June 28 2011 Cancer Newsletter
Hello! I hope you’re having a good week. This newsletter is about nutrition.
You know, when I think about the topic that I am editor of, it really is not a nice word to hear. Every time I look at the name, I don’t like it. But, then again, that’s why I’m here – to pass along information to you so that together we can concentrate on getting healthier. So let’s get started!
Blueberries are in season right now, so visit your local farmers market, or the fresh produce section of your local grocery store. The juice does stain easily, so when handling the berries, be sure to wear an apron, old clothes, and even gloves.
Why do we love this fruit? Let us count the ways. No matter what illness you’ve had or have, or what age you are, after reading these benefits, you’ll want blueberries around all the time.
There are two compounds found in the berry that make it so powerful:
Resveratol: anti-cancer, anti-aging, anti-viral, anti-inflammatory, and supports the brain.
Catechins: a powerful phytochemical compound that diminishes plaque buildup in the arteries. This compound is also found in green tea, and in the skin of red grapes. Both green tea and red grapes are known for their antioxidant properties.
Blueberries are high in fiber, and contain vitamins A, C, E, as well as the trace minerals potassium, manganese, magnesium, and beta-carotene.
In case you are new to the world of nutrition, you may not be familiar with the word antioxidant. Simply put, when we are not healthy, tissue deep within the body starts to decay and oxidize, or breakdown.
This is typically what causes cancer. The immune system will detect what’s going on and immediately start fighting it like its alien (which it is), that’s when a person starts to feel fatigue coming on, much like when you are fighting the flu. So eating food high in antioxidants is important, to help your body fortify itself against cell breakdown.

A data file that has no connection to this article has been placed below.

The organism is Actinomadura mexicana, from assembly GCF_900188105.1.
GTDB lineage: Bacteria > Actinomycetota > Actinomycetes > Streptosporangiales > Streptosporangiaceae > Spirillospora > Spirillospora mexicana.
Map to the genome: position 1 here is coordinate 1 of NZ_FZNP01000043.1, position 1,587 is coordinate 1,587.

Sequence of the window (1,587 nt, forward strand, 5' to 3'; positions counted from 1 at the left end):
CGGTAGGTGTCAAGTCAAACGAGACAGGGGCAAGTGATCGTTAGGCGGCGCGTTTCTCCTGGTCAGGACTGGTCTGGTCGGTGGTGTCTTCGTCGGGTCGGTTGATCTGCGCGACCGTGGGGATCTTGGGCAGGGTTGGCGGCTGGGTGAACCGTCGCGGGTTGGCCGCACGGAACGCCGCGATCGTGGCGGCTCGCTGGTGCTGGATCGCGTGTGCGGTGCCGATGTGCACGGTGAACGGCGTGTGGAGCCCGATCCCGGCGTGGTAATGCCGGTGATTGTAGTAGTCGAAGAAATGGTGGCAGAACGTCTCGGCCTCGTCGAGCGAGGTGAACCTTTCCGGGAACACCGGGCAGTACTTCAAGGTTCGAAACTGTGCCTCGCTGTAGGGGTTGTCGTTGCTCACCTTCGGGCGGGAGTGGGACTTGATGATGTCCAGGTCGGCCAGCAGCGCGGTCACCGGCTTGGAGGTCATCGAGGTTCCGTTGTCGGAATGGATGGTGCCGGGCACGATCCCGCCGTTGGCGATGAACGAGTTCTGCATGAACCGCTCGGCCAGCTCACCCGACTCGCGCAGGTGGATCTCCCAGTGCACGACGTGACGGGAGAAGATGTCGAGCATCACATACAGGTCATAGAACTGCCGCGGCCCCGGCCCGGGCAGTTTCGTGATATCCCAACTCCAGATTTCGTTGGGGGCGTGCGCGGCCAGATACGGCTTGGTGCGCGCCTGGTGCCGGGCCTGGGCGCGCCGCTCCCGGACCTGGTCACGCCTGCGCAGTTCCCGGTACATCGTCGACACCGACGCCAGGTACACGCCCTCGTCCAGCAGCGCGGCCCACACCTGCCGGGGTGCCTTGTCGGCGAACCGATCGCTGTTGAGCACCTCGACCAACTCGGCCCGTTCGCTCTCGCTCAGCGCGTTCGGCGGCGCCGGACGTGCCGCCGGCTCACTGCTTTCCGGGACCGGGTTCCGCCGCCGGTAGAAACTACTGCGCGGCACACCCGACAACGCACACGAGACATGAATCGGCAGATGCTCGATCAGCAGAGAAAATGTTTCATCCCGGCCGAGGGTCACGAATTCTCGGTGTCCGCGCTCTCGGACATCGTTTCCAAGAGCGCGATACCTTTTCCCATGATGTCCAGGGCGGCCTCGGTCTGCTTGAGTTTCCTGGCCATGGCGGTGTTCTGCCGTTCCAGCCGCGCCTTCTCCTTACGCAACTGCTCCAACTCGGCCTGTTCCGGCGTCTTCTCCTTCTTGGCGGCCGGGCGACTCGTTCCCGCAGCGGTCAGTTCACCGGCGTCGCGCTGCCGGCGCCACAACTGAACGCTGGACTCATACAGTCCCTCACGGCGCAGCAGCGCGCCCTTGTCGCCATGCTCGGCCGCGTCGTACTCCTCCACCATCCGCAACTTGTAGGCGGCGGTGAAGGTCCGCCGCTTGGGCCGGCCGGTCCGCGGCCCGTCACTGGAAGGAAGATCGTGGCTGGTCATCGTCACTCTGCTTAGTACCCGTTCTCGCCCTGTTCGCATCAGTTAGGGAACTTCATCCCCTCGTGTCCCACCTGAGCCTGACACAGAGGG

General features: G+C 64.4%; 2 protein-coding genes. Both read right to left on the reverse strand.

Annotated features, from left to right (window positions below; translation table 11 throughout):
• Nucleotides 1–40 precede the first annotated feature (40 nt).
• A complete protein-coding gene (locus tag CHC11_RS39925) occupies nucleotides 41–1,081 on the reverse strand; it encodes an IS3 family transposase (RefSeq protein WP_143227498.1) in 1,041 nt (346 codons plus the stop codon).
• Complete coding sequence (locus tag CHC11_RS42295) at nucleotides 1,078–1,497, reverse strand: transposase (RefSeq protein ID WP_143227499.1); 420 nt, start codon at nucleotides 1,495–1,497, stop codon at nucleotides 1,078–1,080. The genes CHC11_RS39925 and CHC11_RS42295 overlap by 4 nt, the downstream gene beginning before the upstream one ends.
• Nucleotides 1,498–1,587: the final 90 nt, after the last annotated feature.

oxidation = tissue breakdown
antioxidants = tissue repair
Now that we know the great benefits of this beautiful berry, why don’t we give eating them a whirl?
Below, I’ve listed a few easy recipes that I hope you will enjoy. (Word of caution: if you are taking chemotherapy, or radiation for mouth, throat, stomach or digestive illness, please check with your physician before eating fruit. It may irritate the site and we don’t want that. We want you well.
Stars and Stripes Cake ~ Independence Day USA – July 4th
If you have kids in your home, get them to help you decorate this cake, it’ll be fun!
9 x 13 cake pan
1 box white cake mix (cut sugar by half/use apple sauce in place of oil)
1-2 pints fresh blueberries – rinse and let dry
2-3 pints fresh strawberries – remove stems, rinse and let dry
1-2 pints whipping cream ( or sub. yogurt)
Prepare the cake as on box, bake and cool. Whip the cream using just a little sugar to sweeten (or leave off all sugar if diabetic). Spread whipped cream across entire top of cake. Place blueberries in the upper left hand corner of the sheet cake (like you’re putting stars on the flag) Next, slice strawberries and place left to right in rows (making the stripes on the flag) Voila! Salute, put your hand over your heart, and then dive in!
If you are watching fat intake, just leave off the whipped cream. Just cut the cake as usual, and top with a large dollop of plain vanilla yogurt on top. It’s delicious and oh-so-good-for you!
1 (8-ounce) carton vanilla low-fat yogurt
1 tablespoon lemon juice
1-1/2 teaspoons poppy seeds (leave off if you have colon, intestinal issues)
1 teaspoon grated orange rind
1 medium cantaloupe, peeled and seeded
2-3 Boston lettuce leaves (or your preference)
2 cups fresh blueberries
Combine first four ingredients, stir well. Cover and chill thoroughly.
Cut cantaloupe lengthwise in thin slices. Arrange four slices per plate on top of a lettuce lined serving plate. Top each serving with 1/4 cup blueberries; spoon yogurt mixture over salads. Serves 8.
Recipe from: The Healthy Heart Cookbook by Southern Living 1992.
Enjoy and have a terrific week!
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Arizona Cancer Center Tucson
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Rann Patterson, Cancer Editor
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